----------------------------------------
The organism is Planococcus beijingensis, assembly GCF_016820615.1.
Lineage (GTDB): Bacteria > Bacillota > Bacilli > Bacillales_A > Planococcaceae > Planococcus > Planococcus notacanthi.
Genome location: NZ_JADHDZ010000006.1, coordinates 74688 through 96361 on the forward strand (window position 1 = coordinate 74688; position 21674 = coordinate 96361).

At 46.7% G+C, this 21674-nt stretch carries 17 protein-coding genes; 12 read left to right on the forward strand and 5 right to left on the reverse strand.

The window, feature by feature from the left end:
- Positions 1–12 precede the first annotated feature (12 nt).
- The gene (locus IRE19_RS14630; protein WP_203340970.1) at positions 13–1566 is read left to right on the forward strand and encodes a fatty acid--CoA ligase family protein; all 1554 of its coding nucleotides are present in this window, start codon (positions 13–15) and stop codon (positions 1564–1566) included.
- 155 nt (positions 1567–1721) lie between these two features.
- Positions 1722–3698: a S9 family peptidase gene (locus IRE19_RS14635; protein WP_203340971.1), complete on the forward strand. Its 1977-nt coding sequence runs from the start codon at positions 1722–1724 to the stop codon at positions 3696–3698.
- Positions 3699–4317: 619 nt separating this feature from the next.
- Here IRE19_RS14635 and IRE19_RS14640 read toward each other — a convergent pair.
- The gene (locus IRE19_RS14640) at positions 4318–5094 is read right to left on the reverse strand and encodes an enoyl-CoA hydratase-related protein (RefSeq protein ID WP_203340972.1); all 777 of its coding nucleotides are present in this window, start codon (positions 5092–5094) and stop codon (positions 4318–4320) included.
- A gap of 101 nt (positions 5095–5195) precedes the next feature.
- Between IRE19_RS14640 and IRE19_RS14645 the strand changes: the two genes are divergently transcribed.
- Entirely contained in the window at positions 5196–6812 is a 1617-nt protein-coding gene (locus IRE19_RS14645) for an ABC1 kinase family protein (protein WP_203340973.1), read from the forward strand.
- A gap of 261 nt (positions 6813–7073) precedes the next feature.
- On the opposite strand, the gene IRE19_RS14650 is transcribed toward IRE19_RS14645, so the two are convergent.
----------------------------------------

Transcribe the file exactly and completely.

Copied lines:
The organism is Planococcus beijingensis, assembly GCF_016820615.1.
Lineage (GTDB): Bacteria > Bacillota > Bacilli > Bacillales_A > Planococcaceae > Planococcus > Planococcus notacanthi.
Genome location: NZ_JADHDZ010000006.1, coordinates 74688 through 96361 on the forward strand (window position 1 = coordinate 74688; position 21674 = coordinate 96361).

At 46.7% G+C, this 21674-nt stretch carries 17 protein-coding genes; 12 read left to right on the forward strand and 5 right to left on the reverse strand.

The window, feature by feature from the left end:
- Positions 1–12 precede the first annotated feature (12 nt).
- The gene (locus IRE19_RS14630; protein WP_203340970.1) at positions 13–1566 is read left to right on the forward strand and encodes a fatty acid--CoA ligase family protein; all 1554 of its coding nucleotides are present in this window, start codon (positions 13–15) and stop codon (positions 1564–1566) included.
- 155 nt (positions 1567–1721) lie between these two features.
- Positions 1722–3698: a S9 family peptidase gene (locus IRE19_RS14635; protein WP_203340971.1), complete on the forward strand. Its 1977-nt coding sequence runs from the start codon at positions 1722–1724 to the stop codon at positions 3696–3698.
- Positions 3699–4317: 619 nt separating this feature from the next.
- Here IRE19_RS14635 and IRE19_RS14640 read toward each other — a convergent pair.
- The gene (locus IRE19_RS14640) at positions 4318–5094 is read right to left on the reverse strand and encodes an enoyl-CoA hydratase-related protein (RefSeq protein ID WP_203340972.1); all 777 of its coding nucleotides are present in this window, start codon (positions 5092–5094) and stop codon (positions 4318–4320) included.
- A gap of 101 nt (positions 5095–5195) precedes the next feature.
- Between IRE19_RS14640 and IRE19_RS14645 the strand changes: the two genes are divergently transcribed.
- Entirely contained in the window at positions 5196–6812 is a 1617-nt protein-coding gene (locus IRE19_RS14645) for an ABC1 kinase family protein (protein WP_203340973.1), read from the forward strand.
- A gap of 261 nt (positions 6813–7073) precedes the next feature.
- On the opposite strand, the gene IRE19_RS14650 is transcribed toward IRE19_RS14645, so the two are convergent.